While we’re sure your own surroundings are just lovely, we’re fairly confident that a post-lockdown road trip is on the top of everyone’s to-do list. However, until we can roam free once again, there’s no harm in planning where to visit first - so prepare to take a little virtual adventure from your very own armchair.
Today, let’s take a spin around some of the most popular attractions that make Connemara the well-loved tourist hotspot we all know and love...
TRANSVERSE THE MANY TRAILS OF CONNEMARA NATIONAL PARK
Covering well over 2,000 hectares of land, Connemara National Park comprises scenic mountains, expanses of bogs, heaths, grasslands and woodlands, so if you’re planning on trekking through it, we would recommend bringing along your camera and some comfortable shoes. With hundreds of varieties of flora and fauna just waiting to be discovered, the birds, butterflies and bugs will keep you company along the way.
VISIT (AND INEVITABLY MISPRONOUNCE) THE LONGEST PLACE NAME IN IRELAND
Okay, take a deep breath. Muckanaghederdauhaulia, or Muiceanach idir Dhá Sháile as Gaeilge, translates to ‘piggery between two briny places’, and we think that’s really very beautiful, don’t you? When you’re in the area, you can’t leave without stopping by this 470-acre townland - it’s definitely one for the bucket list. Just a hop, skip and a jump away from the Maumturks mountain range, you’ll find incredible views and a pilgrimage site but really, who doesn’t want to be able to say they’ve been to Muckanaghederdauhaulia?
Pádraig Pearse's COttage by | © Elizabeth Keaney
SWING BY PÁDRAIG PEARSE’S COTTAGE
If you’re an Irish history buff or you’re looking for a place for inspiration to strike, this just might be the place. One of the legendary leaders of the 1916 Rising, who wrote many’s the short story and play in his small thatched cottage, continues to be remembered to this day as one of the great heroes of Irish history. While the interiors of the cottage were destroyed during the War of Independence, it has been reconstructed to exhibit mementoes of Pearse’s legacy and, just a short stroll down the road, you’ll find a Visitor Centre, which has become a national monument in itself.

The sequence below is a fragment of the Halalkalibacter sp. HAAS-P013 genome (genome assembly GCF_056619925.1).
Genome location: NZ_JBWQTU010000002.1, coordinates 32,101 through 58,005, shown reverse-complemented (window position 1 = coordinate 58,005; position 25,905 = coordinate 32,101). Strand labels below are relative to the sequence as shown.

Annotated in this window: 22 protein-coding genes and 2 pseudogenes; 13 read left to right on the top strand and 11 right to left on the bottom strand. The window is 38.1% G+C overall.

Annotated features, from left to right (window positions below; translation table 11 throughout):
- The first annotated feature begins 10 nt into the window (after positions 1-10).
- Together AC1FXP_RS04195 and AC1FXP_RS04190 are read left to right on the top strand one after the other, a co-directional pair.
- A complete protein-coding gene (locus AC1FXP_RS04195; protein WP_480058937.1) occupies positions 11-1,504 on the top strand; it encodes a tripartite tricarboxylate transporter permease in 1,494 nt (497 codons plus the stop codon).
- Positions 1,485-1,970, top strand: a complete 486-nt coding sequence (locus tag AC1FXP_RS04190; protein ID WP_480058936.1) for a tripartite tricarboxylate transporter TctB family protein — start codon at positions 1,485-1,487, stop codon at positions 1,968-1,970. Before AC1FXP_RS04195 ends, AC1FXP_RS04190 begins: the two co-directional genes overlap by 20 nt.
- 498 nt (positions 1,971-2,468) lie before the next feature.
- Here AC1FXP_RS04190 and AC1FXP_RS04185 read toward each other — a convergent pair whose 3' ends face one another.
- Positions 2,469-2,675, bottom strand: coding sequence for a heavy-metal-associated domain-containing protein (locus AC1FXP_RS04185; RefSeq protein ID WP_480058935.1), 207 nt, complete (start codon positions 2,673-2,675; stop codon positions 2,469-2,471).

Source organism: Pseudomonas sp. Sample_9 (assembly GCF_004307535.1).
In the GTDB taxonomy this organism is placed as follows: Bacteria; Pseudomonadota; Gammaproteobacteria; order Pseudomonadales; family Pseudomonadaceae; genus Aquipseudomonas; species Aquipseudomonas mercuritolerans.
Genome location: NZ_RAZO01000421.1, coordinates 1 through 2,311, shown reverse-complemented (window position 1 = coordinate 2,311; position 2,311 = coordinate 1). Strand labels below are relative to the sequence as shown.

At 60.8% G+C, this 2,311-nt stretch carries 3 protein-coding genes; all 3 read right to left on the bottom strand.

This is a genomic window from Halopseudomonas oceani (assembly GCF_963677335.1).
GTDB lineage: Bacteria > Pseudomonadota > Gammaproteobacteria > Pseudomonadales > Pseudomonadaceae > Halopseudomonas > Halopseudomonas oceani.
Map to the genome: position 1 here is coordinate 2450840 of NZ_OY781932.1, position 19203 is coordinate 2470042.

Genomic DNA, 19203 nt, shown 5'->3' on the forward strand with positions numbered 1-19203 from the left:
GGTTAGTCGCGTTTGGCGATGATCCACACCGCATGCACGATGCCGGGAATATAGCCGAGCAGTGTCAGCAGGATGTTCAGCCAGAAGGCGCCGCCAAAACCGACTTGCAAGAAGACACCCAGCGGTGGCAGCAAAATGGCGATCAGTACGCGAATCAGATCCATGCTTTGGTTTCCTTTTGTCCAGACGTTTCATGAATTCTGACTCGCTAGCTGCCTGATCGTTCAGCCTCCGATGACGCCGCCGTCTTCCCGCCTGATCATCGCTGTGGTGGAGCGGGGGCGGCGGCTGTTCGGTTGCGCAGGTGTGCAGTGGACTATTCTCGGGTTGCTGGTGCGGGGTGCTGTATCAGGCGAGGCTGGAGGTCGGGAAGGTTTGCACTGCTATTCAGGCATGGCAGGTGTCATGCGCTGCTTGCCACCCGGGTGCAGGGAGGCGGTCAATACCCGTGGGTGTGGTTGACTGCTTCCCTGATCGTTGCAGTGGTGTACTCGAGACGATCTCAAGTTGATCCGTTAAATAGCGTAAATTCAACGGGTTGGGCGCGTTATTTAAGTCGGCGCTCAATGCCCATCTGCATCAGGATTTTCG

TAKE IN THE VIEW FROM ATOP THE TWELVE BENS
For all the hikers, hill walkers and outdoor enthusiasts among us, this one’s a must. The Twelve Bens - or the Twelve Pins, as it is also known - is an extremely beautiful mountain range peaking at 729 metres and is not for the faint hearted. However, once you’ve reached the summit, the uninterrupted panoramic views will etch themselves into your brain and you’ll be carrying around the unforgettable view forevermore. While we may not be able to experience the views in the flesh, the photographs will suffice for now.
BAT THE BREEZE AS GAEILGE
No matter where you venture to within Galway, you’re liable to hear the odd cúpla focal being thrown around, but Connemara truly keeps the language alive. Known to be the largest Gaeltacht region in the country, the further you get into Connemara, the fewer English road-signs you’ll see. Ordering a pint of Guinness in Irish really is a must when you’re in the depths of the Gaeltacht, so we would definitely advise you to use this time to your advantage and brush up on a few sayings as Gaeilge. Tír gan teanga, tír gan anam, and all that!